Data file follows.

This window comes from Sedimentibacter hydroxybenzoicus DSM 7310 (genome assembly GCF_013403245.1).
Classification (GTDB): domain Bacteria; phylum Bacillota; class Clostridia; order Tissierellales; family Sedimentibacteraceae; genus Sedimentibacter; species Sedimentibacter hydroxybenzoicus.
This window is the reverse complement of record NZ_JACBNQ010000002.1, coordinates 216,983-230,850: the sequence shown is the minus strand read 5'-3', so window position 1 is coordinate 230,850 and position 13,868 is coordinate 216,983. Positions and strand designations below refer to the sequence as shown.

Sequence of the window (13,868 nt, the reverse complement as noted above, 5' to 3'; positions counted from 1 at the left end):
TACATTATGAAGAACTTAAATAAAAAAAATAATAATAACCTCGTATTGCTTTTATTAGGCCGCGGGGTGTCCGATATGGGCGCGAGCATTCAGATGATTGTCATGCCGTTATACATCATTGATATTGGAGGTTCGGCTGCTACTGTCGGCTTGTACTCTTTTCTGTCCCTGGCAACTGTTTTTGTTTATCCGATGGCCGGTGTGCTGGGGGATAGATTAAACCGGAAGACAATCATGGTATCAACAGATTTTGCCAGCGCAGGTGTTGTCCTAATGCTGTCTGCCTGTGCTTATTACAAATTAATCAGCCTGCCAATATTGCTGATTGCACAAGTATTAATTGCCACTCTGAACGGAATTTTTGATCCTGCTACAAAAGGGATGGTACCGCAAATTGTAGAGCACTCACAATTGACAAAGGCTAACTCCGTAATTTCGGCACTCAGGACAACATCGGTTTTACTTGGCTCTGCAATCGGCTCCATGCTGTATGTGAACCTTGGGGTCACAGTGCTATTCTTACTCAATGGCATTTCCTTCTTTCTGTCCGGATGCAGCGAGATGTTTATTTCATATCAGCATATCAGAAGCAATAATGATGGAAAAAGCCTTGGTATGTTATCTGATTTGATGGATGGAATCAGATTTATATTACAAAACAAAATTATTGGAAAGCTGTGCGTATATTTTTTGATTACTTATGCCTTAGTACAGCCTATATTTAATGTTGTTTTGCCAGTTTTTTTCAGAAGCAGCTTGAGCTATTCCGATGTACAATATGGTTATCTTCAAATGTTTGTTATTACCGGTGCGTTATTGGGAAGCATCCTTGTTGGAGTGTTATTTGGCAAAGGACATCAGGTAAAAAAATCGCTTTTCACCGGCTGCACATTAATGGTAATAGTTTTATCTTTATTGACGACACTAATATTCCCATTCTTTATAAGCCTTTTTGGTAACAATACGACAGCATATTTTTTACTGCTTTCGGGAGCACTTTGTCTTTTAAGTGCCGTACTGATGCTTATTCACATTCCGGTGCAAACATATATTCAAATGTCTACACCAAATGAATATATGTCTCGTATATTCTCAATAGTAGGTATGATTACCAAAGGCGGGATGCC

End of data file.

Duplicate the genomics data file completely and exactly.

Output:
This window comes from Sedimentibacter hydroxybenzoicus DSM 7310 (genome assembly GCF_013403245.1).
Classification (GTDB): domain Bacteria; phylum Bacillota; class Clostridia; order Tissierellales; family Sedimentibacteraceae; genus Sedimentibacter; species Sedimentibacter hydroxybenzoicus.
This window is the reverse complement of record NZ_JACBNQ010000002.1, coordinates 216,983-230,850: the sequence shown is the minus strand read 5'-3', so window position 1 is coordinate 230,850 and position 13,868 is coordinate 216,983. Positions and strand designations below refer to the sequence as shown.

Sequence of the window (13,868 nt, the reverse complement as noted above, 5' to 3'; positions counted from 1 at the left end):
TACATTATGAAGAACTTAAATAAAAAAAATAATAATAACCTCGTATTGCTTTTATTAGGCCGCGGGGTGTCCGATATGGGCGCGAGCATTCAGATGATTGTCATGCCGTTATACATCATTGATATTGGAGGTTCGGCTGCTACTGTCGGCTTGTACTCTTTTCTGTCCCTGGCAACTGTTTTTGTTTATCCGATGGCCGGTGTGCTGGGGGATAGATTAAACCGGAAGACAATCATGGTATCAACAGATTTTGCCAGCGCAGGTGTTGTCCTAATGCTGTCTGCCTGTGCTTATTACAAATTAATCAGCCTGCCAATATTGCTGATTGCACAAGTATTAATTGCCACTCTGAACGGAATTTTTGATCCTGCTACAAAAGGGATGGTACCGCAAATTGTAGAGCACTCACAATTGACAAAGGCTAACTCCGTAATTTCGGCACTCAGGACAACATCGGTTTTACTTGGCTCTGCAATCGGCTCCATGCTGTATGTGAACCTTGGGGTCACAGTGCTATTCTTACTCAATGGCATTTCCTTCTTTCTGTCCGGATGCAGCGAGATGTTTATTTCATATCAGCATATCAGAAGCAATAATGATGGAAAAAGCCTTGGTATGTTATCTGATTTGATGGATGGAATCAGATTTATATTACAAAACAAAATTATTGGAAAGCTGTGCGTATATTTTTTGATTACTTATGCCTTAGTACAGCCTATATTTAATGTTGTTTTGCCAGTTTTTTTCAGAAGCAGCTTGAGCTATTCCGATGTACAATATGGTTATCTTCAAATGTTTGTTATTACCGGTGCGTTATTGGGAAGCATCCTTGTTGGAGTGTTATTTGGCAAAGGACATCAGGTAAAAAAATCGCTTTTCACCGGCTGCACATTAATGGTAATAGTTTTATCTTTATTGACGACACTAATATTCCCATTCTTTATAAGCCTTTTTGGTAACAATACGACAGCATATTTTTTACTGCTTTCGGGAGCACTTTGTCTTTTAAGTGCCGTACTGATGCTTATTCACATTCCGGTGCAAACATATATTCAAATGTCTACACCAAATGAATATATGTCTCGTATATTCTCAATAGTAGGTATGATTACCAAAGGCGGGATGCC